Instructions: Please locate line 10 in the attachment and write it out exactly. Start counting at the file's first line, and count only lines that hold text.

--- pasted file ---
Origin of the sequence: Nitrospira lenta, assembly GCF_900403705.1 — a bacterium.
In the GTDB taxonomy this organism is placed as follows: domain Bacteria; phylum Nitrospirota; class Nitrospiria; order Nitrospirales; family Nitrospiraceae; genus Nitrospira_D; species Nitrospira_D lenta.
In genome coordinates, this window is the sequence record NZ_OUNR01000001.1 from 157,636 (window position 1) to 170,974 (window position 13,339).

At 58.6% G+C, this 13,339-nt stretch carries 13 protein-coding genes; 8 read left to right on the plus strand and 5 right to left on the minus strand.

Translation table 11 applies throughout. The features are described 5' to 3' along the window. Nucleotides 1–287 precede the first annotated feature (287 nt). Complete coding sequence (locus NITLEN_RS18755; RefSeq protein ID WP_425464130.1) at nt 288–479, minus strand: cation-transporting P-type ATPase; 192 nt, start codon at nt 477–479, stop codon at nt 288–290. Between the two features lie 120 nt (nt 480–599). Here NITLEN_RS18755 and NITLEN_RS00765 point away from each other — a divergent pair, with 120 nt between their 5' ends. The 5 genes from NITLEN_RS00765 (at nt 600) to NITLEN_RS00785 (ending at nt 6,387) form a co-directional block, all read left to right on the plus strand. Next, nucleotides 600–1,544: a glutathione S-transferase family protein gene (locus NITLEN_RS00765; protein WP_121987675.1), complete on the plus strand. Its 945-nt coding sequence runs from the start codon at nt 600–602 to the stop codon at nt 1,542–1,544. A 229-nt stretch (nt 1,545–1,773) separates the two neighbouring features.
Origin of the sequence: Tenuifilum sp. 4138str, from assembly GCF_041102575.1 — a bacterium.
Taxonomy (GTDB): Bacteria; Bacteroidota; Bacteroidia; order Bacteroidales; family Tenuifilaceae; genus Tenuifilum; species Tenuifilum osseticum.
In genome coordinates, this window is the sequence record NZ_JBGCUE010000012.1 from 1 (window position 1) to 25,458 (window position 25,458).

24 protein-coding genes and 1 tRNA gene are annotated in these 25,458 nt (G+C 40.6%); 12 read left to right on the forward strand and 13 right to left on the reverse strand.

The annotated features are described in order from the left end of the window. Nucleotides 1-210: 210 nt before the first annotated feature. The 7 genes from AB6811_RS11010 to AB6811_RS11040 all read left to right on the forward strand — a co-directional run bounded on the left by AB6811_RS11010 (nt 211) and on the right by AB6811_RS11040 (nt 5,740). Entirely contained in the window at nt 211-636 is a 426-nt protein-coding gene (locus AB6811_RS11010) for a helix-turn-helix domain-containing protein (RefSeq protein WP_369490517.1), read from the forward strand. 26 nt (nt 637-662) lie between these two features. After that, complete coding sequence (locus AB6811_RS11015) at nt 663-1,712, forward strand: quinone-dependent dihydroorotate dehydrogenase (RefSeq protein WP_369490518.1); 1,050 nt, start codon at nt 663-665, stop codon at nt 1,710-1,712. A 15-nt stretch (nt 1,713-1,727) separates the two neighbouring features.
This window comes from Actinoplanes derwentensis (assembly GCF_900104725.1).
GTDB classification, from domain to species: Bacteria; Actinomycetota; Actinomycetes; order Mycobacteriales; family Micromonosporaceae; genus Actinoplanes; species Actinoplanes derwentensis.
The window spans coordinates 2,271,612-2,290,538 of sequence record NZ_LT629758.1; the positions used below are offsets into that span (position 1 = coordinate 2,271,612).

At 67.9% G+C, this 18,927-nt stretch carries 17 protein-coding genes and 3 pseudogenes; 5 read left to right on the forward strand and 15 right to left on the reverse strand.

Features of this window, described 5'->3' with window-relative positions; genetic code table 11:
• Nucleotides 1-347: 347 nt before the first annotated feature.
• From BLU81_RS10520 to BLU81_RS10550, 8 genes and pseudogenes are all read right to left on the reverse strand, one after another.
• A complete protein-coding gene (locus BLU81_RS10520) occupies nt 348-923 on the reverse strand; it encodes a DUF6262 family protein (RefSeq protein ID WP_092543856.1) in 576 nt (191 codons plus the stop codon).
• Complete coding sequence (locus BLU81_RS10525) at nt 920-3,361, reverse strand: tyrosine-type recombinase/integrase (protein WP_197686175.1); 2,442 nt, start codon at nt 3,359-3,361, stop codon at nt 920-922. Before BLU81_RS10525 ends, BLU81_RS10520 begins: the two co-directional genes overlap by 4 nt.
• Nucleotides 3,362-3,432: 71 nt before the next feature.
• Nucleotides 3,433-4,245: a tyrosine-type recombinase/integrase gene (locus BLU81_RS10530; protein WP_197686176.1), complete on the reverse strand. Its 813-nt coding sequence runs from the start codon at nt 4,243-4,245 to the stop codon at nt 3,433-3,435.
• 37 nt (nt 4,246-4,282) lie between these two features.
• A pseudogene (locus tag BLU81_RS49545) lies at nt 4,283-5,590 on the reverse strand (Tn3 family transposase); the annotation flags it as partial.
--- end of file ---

The annotated features are described in order from the left end of the window. Nucleotides 1-210: 210 nt before the first annotated feature. The 7 genes from AB6811_RS11010 to AB6811_RS11040 all read left to right on the forward strand — a co-directional run bounded on the left by AB6811_RS11010 (nt 211) and on the right by AB6811_RS11040 (nt 5,740). Entirely contained in the window at nt 211-636 is a 426-nt protein-coding gene (locus AB6811_RS11010) for a helix-turn-helix domain-containing protein (RefSeq protein WP_369490517.1), read from the forward strand. 26 nt (nt 637-662) lie between these two features. After that, complete coding sequence (locus AB6811_RS11015) at nt 663-1,712, forward strand: quinone-dependent dihydroorotate dehydrogenase (RefSeq protein WP_369490518.1); 1,050 nt, start codon at nt 663-665, stop codon at nt 1,710-1,712. A 15-nt stretch (nt 1,713-1,727) separates the two neighbouring features.